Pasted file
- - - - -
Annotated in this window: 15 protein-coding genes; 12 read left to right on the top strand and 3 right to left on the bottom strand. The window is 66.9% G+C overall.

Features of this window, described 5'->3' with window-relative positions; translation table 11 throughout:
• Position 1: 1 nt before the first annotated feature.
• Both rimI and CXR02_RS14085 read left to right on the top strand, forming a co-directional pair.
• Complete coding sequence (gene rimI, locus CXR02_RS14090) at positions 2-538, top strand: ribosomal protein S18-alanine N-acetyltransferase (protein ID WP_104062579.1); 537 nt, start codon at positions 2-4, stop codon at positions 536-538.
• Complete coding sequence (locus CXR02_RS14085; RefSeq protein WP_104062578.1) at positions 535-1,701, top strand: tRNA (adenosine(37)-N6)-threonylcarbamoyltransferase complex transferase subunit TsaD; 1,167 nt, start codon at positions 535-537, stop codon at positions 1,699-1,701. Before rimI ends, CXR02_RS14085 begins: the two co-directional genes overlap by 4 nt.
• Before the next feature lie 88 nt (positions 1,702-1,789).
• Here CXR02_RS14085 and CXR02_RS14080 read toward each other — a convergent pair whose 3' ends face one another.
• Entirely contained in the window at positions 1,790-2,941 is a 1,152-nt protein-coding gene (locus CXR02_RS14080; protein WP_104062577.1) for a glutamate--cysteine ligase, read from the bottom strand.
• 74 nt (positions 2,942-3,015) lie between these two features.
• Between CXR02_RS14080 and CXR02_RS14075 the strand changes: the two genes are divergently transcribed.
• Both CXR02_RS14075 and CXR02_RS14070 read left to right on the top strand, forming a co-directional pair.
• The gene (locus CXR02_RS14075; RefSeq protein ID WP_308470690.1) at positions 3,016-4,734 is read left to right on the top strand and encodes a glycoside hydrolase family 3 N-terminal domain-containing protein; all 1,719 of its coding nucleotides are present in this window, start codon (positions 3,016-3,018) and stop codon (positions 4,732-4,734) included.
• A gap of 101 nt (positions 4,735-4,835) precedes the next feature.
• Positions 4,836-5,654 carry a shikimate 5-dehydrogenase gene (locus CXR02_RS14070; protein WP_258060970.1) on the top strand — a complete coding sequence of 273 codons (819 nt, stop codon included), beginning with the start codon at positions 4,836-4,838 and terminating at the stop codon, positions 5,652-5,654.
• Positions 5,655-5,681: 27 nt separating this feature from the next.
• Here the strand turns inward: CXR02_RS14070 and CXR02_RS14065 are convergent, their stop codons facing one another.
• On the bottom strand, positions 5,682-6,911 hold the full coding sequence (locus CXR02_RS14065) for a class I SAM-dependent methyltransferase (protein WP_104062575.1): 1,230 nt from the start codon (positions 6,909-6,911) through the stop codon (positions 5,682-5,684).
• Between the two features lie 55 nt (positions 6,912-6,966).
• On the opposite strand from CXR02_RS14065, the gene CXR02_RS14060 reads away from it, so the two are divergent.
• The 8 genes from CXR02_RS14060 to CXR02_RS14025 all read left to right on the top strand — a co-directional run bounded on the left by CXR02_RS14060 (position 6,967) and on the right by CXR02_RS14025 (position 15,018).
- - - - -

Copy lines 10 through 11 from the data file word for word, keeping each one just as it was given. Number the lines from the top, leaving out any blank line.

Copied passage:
• 74 nt (positions 2,942-3,015) lie between these two features.
• Between CXR02_RS14080 and CXR02_RS14075 the strand changes: the two genes are divergently transcribed.